‘Empathy’ has been revered as the emotional analog of wisdom. I’m here to say that it is vastly overrated, and there is something else far better. More on that later. Empathy is variously defined as “The feeling that you understand and share another person’s experience and emotions; the ability to share someone else’s feelings.” (Merriam-Webster), ‘the ability to understand and share the feelings of another.’ (Oxford Dictionary); ‘The projection of one’s own personality into the personality of another in order to understand the person better; ability to share in another’s emotions, thoughts, or feelings.’(Your Dictionary). It is an imaginative projection of one’s own consciousness on another person.
Empathy is commonly understood to mean, ‘I know exactly how you feel because I have felt the same way myself.’ Or, ‘To understand someone you have to walk a mile in their shoes’. Here’s the problem – it seems to sound caring if you say, ‘Your mother died. I know exactly how you feel because my mother died too.’ However, what commonly follows is ‘Let me tell you about my mother’s death’, as if this is supposed to be comforting. ‘Let me tell you about my favorite subject – me.’ Try saying this to someone and see how well it is received. A person in mourning needs to be listened to. We need to be receptive.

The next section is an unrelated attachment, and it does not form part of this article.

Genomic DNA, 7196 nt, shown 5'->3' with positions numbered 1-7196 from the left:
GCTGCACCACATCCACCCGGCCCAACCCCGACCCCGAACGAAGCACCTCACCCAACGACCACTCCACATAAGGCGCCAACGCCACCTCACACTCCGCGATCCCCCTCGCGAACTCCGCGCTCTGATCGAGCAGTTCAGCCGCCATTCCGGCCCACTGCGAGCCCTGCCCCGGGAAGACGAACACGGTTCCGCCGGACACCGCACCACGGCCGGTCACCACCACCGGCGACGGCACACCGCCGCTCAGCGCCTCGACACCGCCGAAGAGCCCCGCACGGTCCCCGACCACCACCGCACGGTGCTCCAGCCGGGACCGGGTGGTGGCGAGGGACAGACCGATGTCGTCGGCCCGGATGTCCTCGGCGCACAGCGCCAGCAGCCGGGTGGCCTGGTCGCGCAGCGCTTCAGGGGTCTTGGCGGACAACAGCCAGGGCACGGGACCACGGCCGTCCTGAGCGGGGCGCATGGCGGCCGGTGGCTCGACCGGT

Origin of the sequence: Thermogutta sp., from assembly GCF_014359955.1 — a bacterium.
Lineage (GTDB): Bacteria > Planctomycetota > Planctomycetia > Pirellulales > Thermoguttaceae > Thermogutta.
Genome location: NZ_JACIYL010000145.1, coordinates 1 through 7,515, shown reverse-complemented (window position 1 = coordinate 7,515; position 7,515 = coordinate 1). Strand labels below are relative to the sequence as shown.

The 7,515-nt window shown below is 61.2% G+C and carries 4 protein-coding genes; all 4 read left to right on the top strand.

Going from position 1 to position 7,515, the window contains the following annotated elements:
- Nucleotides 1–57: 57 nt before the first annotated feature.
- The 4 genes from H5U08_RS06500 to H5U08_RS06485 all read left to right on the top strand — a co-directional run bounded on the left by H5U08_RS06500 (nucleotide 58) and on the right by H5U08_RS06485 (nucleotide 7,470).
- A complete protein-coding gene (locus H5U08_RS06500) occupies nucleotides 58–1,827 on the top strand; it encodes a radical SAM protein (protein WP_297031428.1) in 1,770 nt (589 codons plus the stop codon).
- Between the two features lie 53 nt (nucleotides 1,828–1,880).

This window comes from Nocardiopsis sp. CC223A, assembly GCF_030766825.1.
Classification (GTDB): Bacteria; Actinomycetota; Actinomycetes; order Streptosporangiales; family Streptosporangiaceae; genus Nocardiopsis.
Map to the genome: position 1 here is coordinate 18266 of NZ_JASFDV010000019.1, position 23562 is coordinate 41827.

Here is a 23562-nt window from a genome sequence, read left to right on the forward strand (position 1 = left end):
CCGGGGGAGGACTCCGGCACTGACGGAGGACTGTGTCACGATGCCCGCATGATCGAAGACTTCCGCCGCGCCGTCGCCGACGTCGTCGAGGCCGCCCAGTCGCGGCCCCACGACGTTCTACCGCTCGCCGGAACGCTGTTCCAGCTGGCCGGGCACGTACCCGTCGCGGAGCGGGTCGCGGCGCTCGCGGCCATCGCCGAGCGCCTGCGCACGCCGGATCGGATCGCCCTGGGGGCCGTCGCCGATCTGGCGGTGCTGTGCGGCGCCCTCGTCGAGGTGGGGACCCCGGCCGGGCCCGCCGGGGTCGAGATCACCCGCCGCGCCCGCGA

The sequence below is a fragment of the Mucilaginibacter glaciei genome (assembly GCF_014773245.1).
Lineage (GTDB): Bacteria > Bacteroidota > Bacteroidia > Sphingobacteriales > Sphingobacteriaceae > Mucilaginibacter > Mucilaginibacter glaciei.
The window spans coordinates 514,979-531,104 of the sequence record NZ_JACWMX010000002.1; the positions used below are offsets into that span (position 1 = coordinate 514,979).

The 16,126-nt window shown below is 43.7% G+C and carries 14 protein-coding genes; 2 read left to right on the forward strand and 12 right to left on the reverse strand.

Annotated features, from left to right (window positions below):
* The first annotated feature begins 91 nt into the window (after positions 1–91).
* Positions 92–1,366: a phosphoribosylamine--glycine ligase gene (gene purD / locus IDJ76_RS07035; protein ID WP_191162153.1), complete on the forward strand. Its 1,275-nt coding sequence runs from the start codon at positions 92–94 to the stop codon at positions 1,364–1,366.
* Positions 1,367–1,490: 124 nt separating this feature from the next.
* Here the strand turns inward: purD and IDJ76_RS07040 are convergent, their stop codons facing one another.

In reality, empathy is actually – projective self involvement. This is ultimately a form of narcissism that passes as caring. The real caring item is best described as ‘Responsiveness’. Responsiveness is a process of emotional receptivity, by which one is directly tuned into and involved with the other person with no reference to oneself at all. It does not involve identifying with the other person. It is a form of resonance with feeling itself.
This capacity and its origins all come from maternal love. [see – “What is Love?”] The mother responds directly to her baby’s needs without any reference to herself. She is and always was, tuned into to the baby’s physical and emotional states directly. This is the source of all love. As a psychotherapist, the issue in therapy is responsiveness, not empathy.
In fact neuroscientists have a theory which demonstrates how empathy and responsiveness are very different. They propose that so-called empathy is the result of the activation of mirror neurons. This is supposed to explain how mirroring allows one to read the emotions in others as if it is in one’s self. This then is said to determine our emotional sharing ability. In contrast, as I show in the “What is Love?” blog, responsiveness is built in from the beginning of a pregnancy from the mother to the child. It is in place at birth, and continues and matures all the way to the creation of consciousness at six weeks old. The connection of feeling between the baby and the mother is a mutual loving responsiveness when gets established and continues for the rest of their lives. It has no reference to projective identification states.
This resonance of feeling is the source of all loving and is the real item.